Christmas is looming like a tinsel strewn iceberg dead ahead of us and with Christmas comes the warm fuzzy feeling when you sit with your family, friends, hangers on and watch those films that you’ve seen at least forty times. So this year why not treat someone special (or yourself) to a whole new viewing experience by buying them a TV?

And with that tenuous link out of the way let’s take a look at the top five best, moderately priced LDC out there.  


LG DM2350D

This 23 incher is a (deep breath) full HD PC monitor, digital TV with built-in DVB tuner, and if that wasn’t enough it manages to transform your old media into stereoscopic 3D for you. There’s an IR remote thrown in to. The LG DM2350D also comes with a HDMI port so any High Def hardware (PS3, Blu-Ray Player etc) can be connected with ease. The clarity of the TV picture is good but for a full HD picture an external HD tuner will need to be connected. As a PC monitor the use of an LED backlit screen keeps the image sharp and vibrant. The 3D aspect of the TV is good but does require some bum shuffling in order to find the right viewing position. For a slim 23” TV that packs in so much it’s a bargain at under £300!


Toshiba Regza 32UL863B

A 32” Full HD LED TV with built-in Wi-Fi that allows connection to Toshiba’s brand new smart TV viewer Places. Full networking capabilities, 100Hz processing, Freeview HD tuner and a sleek design all add up to a superb package. A multitude of connections (four HDMI inputs, an Ethernet jack and twin USB ports) gives this TV excellent adaptability. Toshiba’s smart TV portal Places gives access to BBC iPlayer, YouTube and Toshiba Places aside from that the features and apps are fairly limited, a few slightly leftfield TV channels and access to Flickr. A slightly redundant built-in camera allows for facial recognition so family members can customise presets like volume and favourite channels as well as go into a standby mode if there is no one present thus saving power. The picture is excellent on whatever preset you use with HD channels looking especially crisp.


Sony KDL-32CX523

32” LCD Screen and a veritable plethora of features as well as jaw droppingly clear picture makes the Sony KDL-32CX523 a very exciting goggle box. A smartphone app lets you control the TV using your iPhone, wireless connectivity (via an add-on dongle), USB recording and the ability to use BBC iPlayer, Sony’s Qriocity, Demand 5, YouTube, Eurosport, Sky News and Lovefilm via the Bravia Internet Video suite. Sound quality is amazing for what is marketed as an entry-level TV with very little distortion even at high volume levels. Overall an excellent package with good build quality for a decent price.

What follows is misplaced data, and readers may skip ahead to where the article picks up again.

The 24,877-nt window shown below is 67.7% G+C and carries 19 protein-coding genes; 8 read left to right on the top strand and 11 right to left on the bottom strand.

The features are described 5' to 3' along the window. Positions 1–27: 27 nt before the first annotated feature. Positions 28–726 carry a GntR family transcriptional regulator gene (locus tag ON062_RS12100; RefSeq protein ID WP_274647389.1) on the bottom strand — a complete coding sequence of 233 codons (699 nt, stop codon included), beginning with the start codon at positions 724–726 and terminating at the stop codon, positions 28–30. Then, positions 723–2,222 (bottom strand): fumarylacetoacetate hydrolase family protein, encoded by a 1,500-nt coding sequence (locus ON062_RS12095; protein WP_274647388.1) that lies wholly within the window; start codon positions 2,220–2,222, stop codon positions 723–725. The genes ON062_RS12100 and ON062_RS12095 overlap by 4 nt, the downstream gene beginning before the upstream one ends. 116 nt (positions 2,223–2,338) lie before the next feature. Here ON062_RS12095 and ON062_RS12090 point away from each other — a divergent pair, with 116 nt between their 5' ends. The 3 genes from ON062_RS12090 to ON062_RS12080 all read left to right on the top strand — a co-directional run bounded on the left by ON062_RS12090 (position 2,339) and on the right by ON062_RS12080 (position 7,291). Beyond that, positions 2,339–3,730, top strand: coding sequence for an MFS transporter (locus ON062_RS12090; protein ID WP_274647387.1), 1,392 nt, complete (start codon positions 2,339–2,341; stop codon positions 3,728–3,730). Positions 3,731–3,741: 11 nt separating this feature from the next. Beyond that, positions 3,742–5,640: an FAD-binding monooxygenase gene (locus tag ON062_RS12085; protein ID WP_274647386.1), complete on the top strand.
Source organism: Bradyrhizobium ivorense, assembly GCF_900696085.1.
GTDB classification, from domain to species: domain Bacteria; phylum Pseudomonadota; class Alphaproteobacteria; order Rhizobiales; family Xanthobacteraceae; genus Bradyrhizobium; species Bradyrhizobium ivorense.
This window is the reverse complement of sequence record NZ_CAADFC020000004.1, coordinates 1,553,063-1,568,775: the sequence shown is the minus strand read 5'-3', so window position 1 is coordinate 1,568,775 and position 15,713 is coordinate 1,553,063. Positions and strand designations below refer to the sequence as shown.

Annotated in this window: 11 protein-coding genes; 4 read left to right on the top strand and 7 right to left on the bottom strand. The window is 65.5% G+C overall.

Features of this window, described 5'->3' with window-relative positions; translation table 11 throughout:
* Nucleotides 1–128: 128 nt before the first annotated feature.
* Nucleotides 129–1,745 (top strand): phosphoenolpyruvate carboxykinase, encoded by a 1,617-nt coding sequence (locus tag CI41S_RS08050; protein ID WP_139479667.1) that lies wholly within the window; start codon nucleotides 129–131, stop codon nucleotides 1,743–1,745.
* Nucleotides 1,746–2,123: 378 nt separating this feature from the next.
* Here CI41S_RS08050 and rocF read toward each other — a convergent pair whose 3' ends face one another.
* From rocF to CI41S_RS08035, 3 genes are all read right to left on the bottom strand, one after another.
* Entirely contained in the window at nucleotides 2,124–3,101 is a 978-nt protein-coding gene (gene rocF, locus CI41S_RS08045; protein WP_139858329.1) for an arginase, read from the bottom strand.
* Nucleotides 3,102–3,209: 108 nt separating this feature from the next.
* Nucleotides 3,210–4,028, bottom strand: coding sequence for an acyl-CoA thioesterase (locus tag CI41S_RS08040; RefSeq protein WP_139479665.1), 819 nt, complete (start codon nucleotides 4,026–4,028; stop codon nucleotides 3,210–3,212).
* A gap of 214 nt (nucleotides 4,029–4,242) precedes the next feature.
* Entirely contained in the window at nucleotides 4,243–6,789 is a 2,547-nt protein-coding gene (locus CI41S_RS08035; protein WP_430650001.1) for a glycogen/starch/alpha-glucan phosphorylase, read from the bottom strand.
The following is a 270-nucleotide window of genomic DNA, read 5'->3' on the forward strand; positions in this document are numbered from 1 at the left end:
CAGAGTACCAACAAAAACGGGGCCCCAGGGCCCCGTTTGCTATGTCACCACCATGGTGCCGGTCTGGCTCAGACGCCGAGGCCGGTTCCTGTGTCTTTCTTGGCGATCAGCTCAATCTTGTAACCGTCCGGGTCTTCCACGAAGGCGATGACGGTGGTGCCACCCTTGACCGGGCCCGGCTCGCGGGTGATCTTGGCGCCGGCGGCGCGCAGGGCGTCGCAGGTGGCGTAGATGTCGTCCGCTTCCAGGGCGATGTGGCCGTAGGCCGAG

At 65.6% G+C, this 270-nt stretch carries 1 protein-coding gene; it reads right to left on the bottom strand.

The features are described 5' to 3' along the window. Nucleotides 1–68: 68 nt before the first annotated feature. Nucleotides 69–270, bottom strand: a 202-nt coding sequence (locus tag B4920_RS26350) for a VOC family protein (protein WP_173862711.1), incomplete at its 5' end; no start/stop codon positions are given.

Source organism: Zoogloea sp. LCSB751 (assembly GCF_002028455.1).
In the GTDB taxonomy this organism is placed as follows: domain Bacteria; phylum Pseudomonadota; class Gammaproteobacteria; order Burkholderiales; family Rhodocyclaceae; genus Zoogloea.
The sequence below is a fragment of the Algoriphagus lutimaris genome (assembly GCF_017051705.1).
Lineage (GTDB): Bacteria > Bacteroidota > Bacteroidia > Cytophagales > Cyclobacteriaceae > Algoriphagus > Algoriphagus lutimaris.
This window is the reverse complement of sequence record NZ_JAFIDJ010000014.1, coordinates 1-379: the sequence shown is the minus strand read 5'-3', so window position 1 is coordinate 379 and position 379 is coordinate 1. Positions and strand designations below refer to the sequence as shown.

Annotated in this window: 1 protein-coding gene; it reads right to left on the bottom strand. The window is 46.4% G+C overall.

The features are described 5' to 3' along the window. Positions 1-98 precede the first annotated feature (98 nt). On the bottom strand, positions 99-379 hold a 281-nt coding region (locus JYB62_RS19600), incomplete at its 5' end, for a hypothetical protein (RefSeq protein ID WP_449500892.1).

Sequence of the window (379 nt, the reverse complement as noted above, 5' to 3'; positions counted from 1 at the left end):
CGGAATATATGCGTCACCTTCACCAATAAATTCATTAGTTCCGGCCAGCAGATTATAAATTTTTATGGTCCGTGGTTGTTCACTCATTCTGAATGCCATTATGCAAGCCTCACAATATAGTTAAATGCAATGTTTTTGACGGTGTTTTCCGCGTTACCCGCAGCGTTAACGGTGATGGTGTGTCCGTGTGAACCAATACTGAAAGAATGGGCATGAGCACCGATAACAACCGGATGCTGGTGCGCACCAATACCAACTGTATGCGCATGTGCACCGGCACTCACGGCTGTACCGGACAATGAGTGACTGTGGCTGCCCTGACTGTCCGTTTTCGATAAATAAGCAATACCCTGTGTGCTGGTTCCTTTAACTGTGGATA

Samsung UE32D5000

 Another 32” LED screen but this time it boasts a screen depth of just 30mm. Samsung are busy taking over the world with their top quality electronics and this little gem is no different. Despite its puny dimensions the UE32D5000 manages to pack in four HDMI inputs, two USB ports, component/composite video input, optical digital audio and headphone outputs, 15-pin D-Sub PC input with separate audio input and an RGB Scart input and an Ethernet port. True the PC and Video inputs need external adaptor cables but even so I’m sure there are Mafia bosses with fewer connections.  The downside to its size zero nature means that the UE32D5000 lacks a built-in Freeview HD tuner or support for any 3D content. On the plus side it does support DLNA media streaming so you can access music and video from any PC hooked up to your home network.


Toshiba 22BV501B

For decent quality and a very good price you can’t go wrong with Toshiba’s  22BV501B. Coming in at under £160 the 22BV501B gives you a USB port which supports most media formats (MPEG-1, MPEG2, and XviD), a HDMI input, a D-Sub PC connection so it can act as a PC monitor. For a budget TV 22” LCD the build quality is surprisingly good, a glossy and robust set that would go well in any bedroom.

Image courtesy of LG and Toshiba


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I like to keep an eye on up and coming technologies, gadgets, gizmos and new innovations in the way people think and express themselves.

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